- Lettuce grown in space proves to be just as nutritious as lettuce grown on Earth, researchers find.
- Future crewed missions to deep space could grow vegetables en route or at their destination.
- A paper on the research was published in Frontiers in Plant Science.
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A lettuce-growing experiment on the International Space Station yielded produce that was just as nutritious as its counterpart grown back on Earth. The lettuce, which was grown in three batches in the mid-2010s, has been the subject of research aimed at determining in space-grown foods are any different — or perhaps even dangerous — in comparison to the foods we’re used to.
If mankind is ever going to be capable of traveling deep into space, visiting or even colonizing other worlds, knowing what foods to grow there will be vital. Determining how space affects the growth of plants is important, but it’s even more crucial when you’re planning on actually eating those plants. Thus, the lettuce experiment was born.
“The ability to grow safe, fresh food to supplement packaged foods of astronauts in space has been an important goal for NASA,” the researchers note in their paper. “Food crops grown in space experience different environmental conditions than plants grown on Earth (e.g., reduced gravity, elevated radiation levels).”
To ensure the experiments returned the most accurate results, NASA grew lettuce both on the space station and back on Earth simultaneously. Differing harvest techniques were used, applied to both the ground-based controls and the space lettuce. The resulting veggies were then studied for their safety as well as their nutritional yield.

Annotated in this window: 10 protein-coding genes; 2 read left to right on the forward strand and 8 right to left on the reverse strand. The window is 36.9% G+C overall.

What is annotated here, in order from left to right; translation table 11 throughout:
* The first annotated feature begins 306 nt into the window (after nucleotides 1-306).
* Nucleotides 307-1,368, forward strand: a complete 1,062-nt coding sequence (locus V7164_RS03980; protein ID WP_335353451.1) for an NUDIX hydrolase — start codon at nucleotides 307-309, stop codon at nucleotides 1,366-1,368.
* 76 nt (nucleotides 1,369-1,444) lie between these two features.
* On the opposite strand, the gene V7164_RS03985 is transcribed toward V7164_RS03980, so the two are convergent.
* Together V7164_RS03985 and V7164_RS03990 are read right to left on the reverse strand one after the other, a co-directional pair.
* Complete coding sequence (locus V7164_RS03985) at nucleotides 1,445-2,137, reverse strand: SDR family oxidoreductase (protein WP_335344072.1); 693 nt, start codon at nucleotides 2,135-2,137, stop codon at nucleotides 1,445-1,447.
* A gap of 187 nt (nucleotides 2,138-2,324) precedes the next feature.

Comparing the ground-based lettuce and the space lettuce meant diving into specific levels of vitamins and minerals present in each. In the vast majority of cases, there was no significant difference in the nutritional content between the two crops, suggesting that “leafy vegetable crops can produce safe, edible, fresh food to supplement to the astronauts’ diet, and provide baseline data for continual operation of the Veggie plant growth units on ISS,” according to the researchers.
As NewScientist reports, the results, while encouraging, actually surprised the researchers. The scientists had anticipated differences in nutrient levels in the space lettuce, simply due to the number of differences in the growing conditions. That didn’t happen, however, and the lettuce grown on the space station proved to be virtually identical to the Earth lettuce.
NASA really put its money where its mouth is with this experiment, and the space lettuce was even taste-tested by astronauts who reportedly tried it with both burgers and tacos. The scientists said the lettuce was great. There’s still plenty of time to prepare for crewed missions to other planets, and we’re not yet to a point where we can even dream about colonizing a world like Mars. In the meantime, NASA will continue to work on figuring out which veggies will be best suited to space harvesting.